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Islam is the predominant religion in Algeria, and with the current outbursts of Islamic fundamentalism, terrorism and civil war, it would be quite awkward to start up a conversation about religion and its place in society, or about secularism. The Berber minority tries to get by and push for its own identity and space in a predominantly Arab country.Arabs and other leaders find such behaviour disruptive and perceive it as creating regionalism in Algeria.Therefore, it would not be advisable to ask the ethnicity of the person you are meeting.
It is considered impolite to talk or joke about this as it infringes on personal, religious and cultural intimacy, so leave it up to the other person to bring up this topic.
With women, the same subjects should be avoided; however, females will willingly talk about their children, husband, parents, and extended family.
A distinction should be made between two basic situations: official meetings (in the workplace or during official social activities) and informal introductions in a relaxed environment where nothing is at stake.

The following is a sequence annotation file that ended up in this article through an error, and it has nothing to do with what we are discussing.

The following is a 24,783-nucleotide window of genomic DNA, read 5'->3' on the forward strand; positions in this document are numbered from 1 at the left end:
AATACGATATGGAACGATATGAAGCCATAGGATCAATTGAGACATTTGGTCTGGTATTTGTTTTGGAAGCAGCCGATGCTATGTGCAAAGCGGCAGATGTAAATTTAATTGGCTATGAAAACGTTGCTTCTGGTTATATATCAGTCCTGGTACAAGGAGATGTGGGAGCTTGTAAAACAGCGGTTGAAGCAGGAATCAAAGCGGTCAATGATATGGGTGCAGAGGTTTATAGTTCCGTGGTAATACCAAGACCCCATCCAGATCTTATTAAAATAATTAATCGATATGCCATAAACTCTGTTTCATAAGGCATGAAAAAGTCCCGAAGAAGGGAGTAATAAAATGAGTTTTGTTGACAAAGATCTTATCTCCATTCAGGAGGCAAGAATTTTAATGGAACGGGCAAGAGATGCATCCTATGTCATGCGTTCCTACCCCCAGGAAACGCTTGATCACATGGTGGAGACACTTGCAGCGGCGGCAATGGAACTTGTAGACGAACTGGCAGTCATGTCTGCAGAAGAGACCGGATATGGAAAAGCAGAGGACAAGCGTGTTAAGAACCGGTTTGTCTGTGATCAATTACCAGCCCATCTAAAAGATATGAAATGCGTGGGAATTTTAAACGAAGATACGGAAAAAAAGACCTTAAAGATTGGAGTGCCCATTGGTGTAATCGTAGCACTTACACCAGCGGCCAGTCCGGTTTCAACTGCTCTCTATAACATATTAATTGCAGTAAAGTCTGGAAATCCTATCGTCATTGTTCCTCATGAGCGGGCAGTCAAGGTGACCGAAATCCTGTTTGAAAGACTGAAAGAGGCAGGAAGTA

When first meeting, the following are good subjects to help direct your conversation and make a good impression: You can ask questions about her marital status, and if she is married, ask questions about her husband, children and or other family members including their education, work, ages, and interests. Mutual trust can be built up during casual conversation.
Subjects to be avoided depend on the people you are meeting and their gender.
With men, avoid the following topics: Generally, Algerians like to keep their private lives to themselves and do not like to be asked about their family, and particularly their wives.
It is the man’s responsibility to keep his family safe and protected and when asked, men may reply with a rather superficial response such as "Yes, I have two children and they attend such and such a school...", but they will never talk about their wives.
Even if Arabic is the official language in Algeria, French is most commonly used in the workplace.
As a result of 132 years of colonization, Algerians speak and understand French.